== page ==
International College of Economics and Finance

"Studying at LUISS is a good test to see how committed you are"

"Studying at LUISS is a good test to see how committed you are"

Andrei Lukyanov enrolled in ICEF Master of Financial Economics programme in 2019. In his second year, Andrei went to LUISS University in Rome as a double degree student. Currently a financial analyst at TAU Group, the Italian-Russian engineering startup, Andrei speaks on how to prepare for the career as a quant, the opportunities that come with studying abroad, and what duties the financial experts have in e-mobility.

How to identify a promising master’s degree

In my third year, I started thinking about studying for a master’s abroad. I’d check out different career events to learn about the programmes, their cost and courses. Among my options was the USA, but the cost of the American programmes appeared a way too high. And besides, I couldn’t know for sure if the actual learning outcomes would be really worth it.  

By that time, I knew I wanted to work in finance – in a bank or a financial foundation. I had my bachelor’s degree but didn’t feel I had enough experience to be a confident candidate on the job market. What I obviously needed was a master's degree with a concentration in finance, and it had to be a reputable one, if I was to get a job abroad. It wasn’t my goal to move out of Russia, actually. I love Moscow. It is one of the best cities to live and work, but I felt it was worth going for something new.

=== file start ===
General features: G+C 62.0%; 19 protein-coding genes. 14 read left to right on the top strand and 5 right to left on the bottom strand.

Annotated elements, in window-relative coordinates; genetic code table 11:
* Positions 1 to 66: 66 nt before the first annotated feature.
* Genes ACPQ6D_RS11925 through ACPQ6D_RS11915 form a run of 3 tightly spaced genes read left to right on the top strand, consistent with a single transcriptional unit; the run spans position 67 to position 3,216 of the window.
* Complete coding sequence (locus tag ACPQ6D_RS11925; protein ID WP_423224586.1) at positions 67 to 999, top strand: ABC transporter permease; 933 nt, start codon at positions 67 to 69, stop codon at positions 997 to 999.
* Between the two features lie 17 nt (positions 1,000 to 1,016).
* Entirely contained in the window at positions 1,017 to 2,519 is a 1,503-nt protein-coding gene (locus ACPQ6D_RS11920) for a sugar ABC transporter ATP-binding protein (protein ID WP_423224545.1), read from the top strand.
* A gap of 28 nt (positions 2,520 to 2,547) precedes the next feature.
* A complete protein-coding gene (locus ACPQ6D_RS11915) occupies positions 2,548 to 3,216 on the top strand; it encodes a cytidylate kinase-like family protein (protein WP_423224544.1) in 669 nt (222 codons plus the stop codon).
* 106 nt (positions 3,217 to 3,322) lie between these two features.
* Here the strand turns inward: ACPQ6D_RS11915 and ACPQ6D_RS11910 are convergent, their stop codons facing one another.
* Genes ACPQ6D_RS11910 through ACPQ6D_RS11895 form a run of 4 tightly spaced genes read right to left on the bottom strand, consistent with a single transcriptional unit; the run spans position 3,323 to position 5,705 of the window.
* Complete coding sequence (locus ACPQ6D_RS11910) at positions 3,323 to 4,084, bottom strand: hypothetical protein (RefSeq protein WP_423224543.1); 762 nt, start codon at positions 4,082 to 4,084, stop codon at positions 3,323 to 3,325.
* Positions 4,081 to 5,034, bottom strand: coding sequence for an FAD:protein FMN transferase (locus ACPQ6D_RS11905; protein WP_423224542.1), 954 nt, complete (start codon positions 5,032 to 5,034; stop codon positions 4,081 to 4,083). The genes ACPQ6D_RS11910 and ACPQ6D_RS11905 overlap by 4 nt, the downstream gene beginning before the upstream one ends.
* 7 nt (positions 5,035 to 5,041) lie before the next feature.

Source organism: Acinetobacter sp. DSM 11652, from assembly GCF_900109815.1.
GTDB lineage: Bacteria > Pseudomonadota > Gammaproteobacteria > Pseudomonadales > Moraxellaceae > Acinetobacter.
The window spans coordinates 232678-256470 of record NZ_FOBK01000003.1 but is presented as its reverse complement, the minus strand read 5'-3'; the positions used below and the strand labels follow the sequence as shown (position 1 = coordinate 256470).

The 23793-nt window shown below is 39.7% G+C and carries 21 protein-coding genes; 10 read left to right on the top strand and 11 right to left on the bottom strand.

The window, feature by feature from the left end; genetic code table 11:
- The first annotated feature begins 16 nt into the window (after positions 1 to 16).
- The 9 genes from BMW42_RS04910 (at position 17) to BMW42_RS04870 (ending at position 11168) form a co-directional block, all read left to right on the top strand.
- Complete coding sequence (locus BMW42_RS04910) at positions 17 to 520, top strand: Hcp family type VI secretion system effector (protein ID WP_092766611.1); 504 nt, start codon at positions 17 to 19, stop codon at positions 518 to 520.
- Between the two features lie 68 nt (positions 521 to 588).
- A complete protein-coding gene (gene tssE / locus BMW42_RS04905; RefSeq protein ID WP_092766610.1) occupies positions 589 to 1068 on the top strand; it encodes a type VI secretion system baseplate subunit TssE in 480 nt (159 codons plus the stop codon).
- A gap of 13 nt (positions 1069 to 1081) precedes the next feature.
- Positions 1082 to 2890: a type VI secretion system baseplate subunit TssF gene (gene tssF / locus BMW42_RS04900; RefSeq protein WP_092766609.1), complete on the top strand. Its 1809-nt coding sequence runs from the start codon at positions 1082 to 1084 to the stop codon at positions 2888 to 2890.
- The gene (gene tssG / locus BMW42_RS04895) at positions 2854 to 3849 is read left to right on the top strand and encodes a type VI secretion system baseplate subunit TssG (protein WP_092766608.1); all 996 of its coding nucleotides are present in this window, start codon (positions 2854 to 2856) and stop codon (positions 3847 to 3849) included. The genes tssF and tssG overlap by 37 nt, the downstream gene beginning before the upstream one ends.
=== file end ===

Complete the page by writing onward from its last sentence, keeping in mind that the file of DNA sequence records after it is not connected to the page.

With this in mind, I turned my eyes to ICEF. I first heard about it from a friend. He studied at the faculty of economics and he said, “ICEF has a special way with economics majors.” I weighed the pros – LSE affiliated curriculum, professors from around the world, English-language programme, interview-based admission process. 

To be honest, it wasn’t the best time for application plan and financial expenditures that related to studying abroad. I was busy finalizing my graduation thesis and looking for a job. I followed the path which was the easiest: I chose the programme I was most welcomed in – Maksim Nikitin made it clear to me at the interview. This is how I ended up learning Financial Economics and didn’t have to look any further.

How to prepare for the career as a quant

As a student, I was looking to fill my academic track with as much knowledge of quantitative finance as possible – I was sure I wanted to work as a quant. I believed my hard skills could land me a job in a decent fund, so I focused on finance, mathematics, programming, machine learning, econometrics, data science, i.e. courses that were meant to prepare me for a quant job in banks and funds. 

As a bachelor’s student, I attended the master’s course by Viktor Lapshin, Applied Quantitative Finance, which he delivered to the economics majors. I subsequently chose this topic for my thesis.

I took Stochastic Processes by Vladimir Alexandrovich Panov, and Mathematics for Economists by Kirill Bukin. I studied derivatives and econometrics as a bachelor’s student and did every course related to data science and machine learning that was available in my master’s programme. Additionally, I took all the courses in programming languages and had thus given myself a thorough grounding in the skills needed for the job as a quant, the latter being a popular career choice among ICEF master’s graduates.

How alumni can be helpful to students

My understanding of the quantitative analyst job was shaped largely by my talks with the alumni. It was through Vladimir Malygin, the master’s alumnus of ICEF who then worked at the Dutch pension fund, Aegon, that I received a job offer from his company. I met Vladimir at a student-alumni interactive sharing session ICEF held in 2019. He was my source of information about the life in the Netherlands, employment opportunities and the functions and competencies of quants.